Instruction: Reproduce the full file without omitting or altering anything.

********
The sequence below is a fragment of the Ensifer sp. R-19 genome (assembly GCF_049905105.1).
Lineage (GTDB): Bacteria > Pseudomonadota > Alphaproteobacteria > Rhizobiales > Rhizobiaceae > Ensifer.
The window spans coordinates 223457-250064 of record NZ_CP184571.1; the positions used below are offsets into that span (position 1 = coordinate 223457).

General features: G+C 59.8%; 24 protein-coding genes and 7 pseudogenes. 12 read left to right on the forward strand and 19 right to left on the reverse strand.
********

The sequence below is a fragment of the Ensifer sp. R-19 genome (assembly GCF_049905105.1).
Lineage (GTDB): Bacteria > Pseudomonadota > Alphaproteobacteria > Rhizobiales > Rhizobiaceae > Ensifer.
The window spans coordinates 223457-250064 of record NZ_CP184571.1; the positions used below are offsets into that span (position 1 = coordinate 223457).

General features: G+C 59.8%; 24 protein-coding genes and 7 pseudogenes. 12 read left to right on the forward strand and 19 right to left on the reverse strand.